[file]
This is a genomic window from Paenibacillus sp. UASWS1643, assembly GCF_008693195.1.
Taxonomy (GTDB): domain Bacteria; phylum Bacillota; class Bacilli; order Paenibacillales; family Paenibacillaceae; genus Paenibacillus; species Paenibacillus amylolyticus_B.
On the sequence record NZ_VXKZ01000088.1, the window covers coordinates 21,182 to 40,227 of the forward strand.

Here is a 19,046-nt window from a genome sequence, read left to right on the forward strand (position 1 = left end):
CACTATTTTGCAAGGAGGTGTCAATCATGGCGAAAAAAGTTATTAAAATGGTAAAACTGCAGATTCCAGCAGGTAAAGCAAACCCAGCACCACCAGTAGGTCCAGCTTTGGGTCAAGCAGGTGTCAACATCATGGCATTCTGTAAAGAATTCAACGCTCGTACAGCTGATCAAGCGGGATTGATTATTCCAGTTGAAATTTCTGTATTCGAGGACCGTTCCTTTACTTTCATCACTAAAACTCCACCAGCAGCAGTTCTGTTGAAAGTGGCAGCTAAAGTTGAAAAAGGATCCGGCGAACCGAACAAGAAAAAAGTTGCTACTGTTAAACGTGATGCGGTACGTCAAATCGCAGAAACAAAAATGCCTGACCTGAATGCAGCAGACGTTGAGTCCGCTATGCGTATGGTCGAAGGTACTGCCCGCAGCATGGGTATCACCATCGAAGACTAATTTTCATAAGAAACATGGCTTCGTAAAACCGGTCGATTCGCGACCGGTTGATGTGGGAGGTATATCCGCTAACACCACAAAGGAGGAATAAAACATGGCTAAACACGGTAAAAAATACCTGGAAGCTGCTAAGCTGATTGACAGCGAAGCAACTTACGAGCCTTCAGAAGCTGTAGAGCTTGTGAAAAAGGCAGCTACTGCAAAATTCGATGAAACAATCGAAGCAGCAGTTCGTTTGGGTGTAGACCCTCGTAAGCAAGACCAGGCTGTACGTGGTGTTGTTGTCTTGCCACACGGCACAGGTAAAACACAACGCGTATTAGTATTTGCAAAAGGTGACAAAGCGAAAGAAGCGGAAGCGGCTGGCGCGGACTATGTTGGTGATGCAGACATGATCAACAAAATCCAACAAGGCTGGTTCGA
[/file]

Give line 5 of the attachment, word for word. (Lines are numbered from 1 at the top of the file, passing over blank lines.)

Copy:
CACTATTTTGCAAGGAGGTGTCAATCATGGCGAAAAAAGTTATTAAAATGGTAAAACTGCAGATTCCAGCAGGTAAAGCAAACCCAGCACCACCAGTAGGTCCAGCTTTGGGTCAAGCAGGTGTCAACATCATGGCATTCTGTAAAGAATTCAACGCTCGTACAGCTGATCAAGCGGGATTGATTATTCCAGTTGAAATTTCTGTATTCGAGGACCGTTCCTTTACTTTCATCACTAAAACTCCACCAGCAGCAGTTCTGTTGAAAGTGGCAGCTAAAGTTGAAAAAGGATCCGGCGAACCGAACAAGAAAAAAGTTGCTACTGTTAAACGTGATGCGGTACGTCAAATCGCAGAAACAAAAATGCCTGACCTGAATGCAGCAGACGTTGAGTCCGCTATGCGTATGGTCGAAGGTACTGCCCGCAGCATGGGTATCACCATCGAAGACTAATTTTCATAAGAAACATGGCTTCGTAAAACCGGTCGATTCGCGACCGGTTGATGTGGGAGGTATATCCGCTAACACCACAAAGGAGGAATAAAACATGGCTAAACACGGTAAAAAATACCTGGAAGCTGCTAAGCTGATTGACAGCGAAGCAACTTACGAGCCTTCAGAAGCTGTAGAGCTTGTGAAAAAGGCAGCTACTGCAAAATTCGATGAAACAATCGAAGCAGCAGTTCGTTTGGGTGTAGACCCTCGTAAGCAAGACCAGGCTGTACGTGGTGTTGTTGTCTTGCCACACGGCACAGGTAAAACACAACGCGTATTAGTATTTGCAAAAGGTGACAAAGCGAAAGAAGCGGAAGCGGCTGGCGCGGACTATGTTGGTGATGCAGACATGATCAACAAAATCCAACAAGGCTGGTTCGA